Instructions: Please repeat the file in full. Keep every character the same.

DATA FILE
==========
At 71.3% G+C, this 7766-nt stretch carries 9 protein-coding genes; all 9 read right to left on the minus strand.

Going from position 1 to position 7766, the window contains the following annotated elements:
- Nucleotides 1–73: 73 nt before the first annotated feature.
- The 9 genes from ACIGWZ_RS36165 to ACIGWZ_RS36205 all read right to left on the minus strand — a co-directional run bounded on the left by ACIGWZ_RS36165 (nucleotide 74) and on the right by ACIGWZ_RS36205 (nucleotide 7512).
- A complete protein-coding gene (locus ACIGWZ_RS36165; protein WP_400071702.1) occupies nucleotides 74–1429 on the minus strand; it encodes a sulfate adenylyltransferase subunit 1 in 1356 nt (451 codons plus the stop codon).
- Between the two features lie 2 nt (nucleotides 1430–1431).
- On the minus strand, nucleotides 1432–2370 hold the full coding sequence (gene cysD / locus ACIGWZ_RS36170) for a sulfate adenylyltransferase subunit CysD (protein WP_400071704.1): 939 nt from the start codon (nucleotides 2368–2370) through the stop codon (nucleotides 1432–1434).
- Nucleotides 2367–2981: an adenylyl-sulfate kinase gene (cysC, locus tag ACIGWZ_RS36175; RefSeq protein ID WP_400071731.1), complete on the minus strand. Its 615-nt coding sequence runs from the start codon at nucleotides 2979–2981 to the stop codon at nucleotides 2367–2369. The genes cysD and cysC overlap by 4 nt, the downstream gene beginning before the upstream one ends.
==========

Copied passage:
At 71.3% G+C, this 7766-nt stretch carries 9 protein-coding genes; all 9 read right to left on the minus strand.

Going from position 1 to position 7766, the window contains the following annotated elements:
- Nucleotides 1–73: 73 nt before the first annotated feature.
- The 9 genes from ACIGWZ_RS36165 to ACIGWZ_RS36205 all read right to left on the minus strand — a co-directional run bounded on the left by ACIGWZ_RS36165 (nucleotide 74) and on the right by ACIGWZ_RS36205 (nucleotide 7512).
- A complete protein-coding gene (locus ACIGWZ_RS36165; protein WP_400071702.1) occupies nucleotides 74–1429 on the minus strand; it encodes a sulfate adenylyltransferase subunit 1 in 1356 nt (451 codons plus the stop codon).
- Between the two features lie 2 nt (nucleotides 1430–1431).
- On the minus strand, nucleotides 1432–2370 hold the full coding sequence (gene cysD / locus ACIGWZ_RS36170) for a sulfate adenylyltransferase subunit CysD (protein WP_400071704.1): 939 nt from the start codon (nucleotides 2368–2370) through the stop codon (nucleotides 1432–1434).
- Nucleotides 2367–2981: an adenylyl-sulfate kinase gene (cysC, locus tag ACIGWZ_RS36175; RefSeq protein ID WP_400071731.1), complete on the minus strand. Its 615-nt coding sequence runs from the start codon at nucleotides 2979–2981 to the stop codon at nucleotides 2367–2369. The genes cysD and cysC overlap by 4 nt, the downstream gene beginning before the upstream one ends.